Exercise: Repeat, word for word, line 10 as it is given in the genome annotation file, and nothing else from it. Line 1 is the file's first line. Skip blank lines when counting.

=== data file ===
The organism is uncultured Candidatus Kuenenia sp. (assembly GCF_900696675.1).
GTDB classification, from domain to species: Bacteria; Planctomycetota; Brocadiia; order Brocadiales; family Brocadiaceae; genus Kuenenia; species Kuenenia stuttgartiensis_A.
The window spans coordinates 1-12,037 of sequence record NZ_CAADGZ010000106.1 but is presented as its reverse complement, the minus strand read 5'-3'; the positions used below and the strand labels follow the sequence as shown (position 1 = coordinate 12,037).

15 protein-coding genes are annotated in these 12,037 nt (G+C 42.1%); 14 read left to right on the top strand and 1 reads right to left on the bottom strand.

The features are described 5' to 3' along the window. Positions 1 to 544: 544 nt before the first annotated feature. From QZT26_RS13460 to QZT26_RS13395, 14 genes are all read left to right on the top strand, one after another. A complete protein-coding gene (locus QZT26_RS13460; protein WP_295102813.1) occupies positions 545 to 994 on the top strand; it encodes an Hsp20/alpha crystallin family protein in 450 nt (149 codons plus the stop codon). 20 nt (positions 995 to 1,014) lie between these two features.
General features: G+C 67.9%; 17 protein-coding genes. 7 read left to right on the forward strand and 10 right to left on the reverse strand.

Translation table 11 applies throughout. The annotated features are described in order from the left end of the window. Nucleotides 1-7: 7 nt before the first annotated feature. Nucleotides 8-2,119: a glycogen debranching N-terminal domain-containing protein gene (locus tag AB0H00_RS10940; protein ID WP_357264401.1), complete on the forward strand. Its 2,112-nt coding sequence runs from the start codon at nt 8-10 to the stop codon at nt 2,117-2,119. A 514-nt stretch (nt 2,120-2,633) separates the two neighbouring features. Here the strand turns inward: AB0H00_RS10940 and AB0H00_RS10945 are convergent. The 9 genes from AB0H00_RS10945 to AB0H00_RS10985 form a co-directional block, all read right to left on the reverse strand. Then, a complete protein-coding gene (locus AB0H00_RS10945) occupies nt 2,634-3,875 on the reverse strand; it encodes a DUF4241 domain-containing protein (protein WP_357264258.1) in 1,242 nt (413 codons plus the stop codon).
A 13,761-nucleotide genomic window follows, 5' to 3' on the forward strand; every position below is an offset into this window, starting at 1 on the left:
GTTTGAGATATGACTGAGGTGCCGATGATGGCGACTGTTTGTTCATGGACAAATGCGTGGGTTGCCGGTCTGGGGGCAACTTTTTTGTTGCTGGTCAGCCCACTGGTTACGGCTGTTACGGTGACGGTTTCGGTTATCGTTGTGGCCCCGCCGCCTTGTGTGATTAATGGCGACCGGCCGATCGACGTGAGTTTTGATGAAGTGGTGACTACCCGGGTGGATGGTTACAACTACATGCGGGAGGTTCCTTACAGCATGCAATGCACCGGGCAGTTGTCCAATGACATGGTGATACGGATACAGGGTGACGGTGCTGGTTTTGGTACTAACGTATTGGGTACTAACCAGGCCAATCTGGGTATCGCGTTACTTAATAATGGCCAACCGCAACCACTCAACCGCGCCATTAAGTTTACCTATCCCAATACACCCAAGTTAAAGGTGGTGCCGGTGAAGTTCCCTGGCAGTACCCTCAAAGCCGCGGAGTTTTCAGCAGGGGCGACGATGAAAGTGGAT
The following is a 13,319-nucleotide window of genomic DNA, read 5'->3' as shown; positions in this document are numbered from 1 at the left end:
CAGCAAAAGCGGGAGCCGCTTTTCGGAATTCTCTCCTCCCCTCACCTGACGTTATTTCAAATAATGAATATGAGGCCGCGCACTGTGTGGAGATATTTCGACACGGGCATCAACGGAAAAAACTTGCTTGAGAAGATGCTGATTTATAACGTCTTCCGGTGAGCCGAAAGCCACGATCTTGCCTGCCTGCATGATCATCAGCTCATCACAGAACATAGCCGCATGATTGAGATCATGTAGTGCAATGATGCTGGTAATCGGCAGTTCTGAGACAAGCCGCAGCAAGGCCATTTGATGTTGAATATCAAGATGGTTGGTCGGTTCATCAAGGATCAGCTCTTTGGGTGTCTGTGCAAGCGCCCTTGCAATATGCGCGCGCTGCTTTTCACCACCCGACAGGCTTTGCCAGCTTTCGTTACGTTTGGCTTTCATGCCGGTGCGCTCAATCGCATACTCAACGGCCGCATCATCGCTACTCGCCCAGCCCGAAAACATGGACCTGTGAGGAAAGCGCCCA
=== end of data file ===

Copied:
The following is a 13,319-nucleotide window of genomic DNA, read 5'->3' as shown; positions in this document are numbered from 1 at the left end: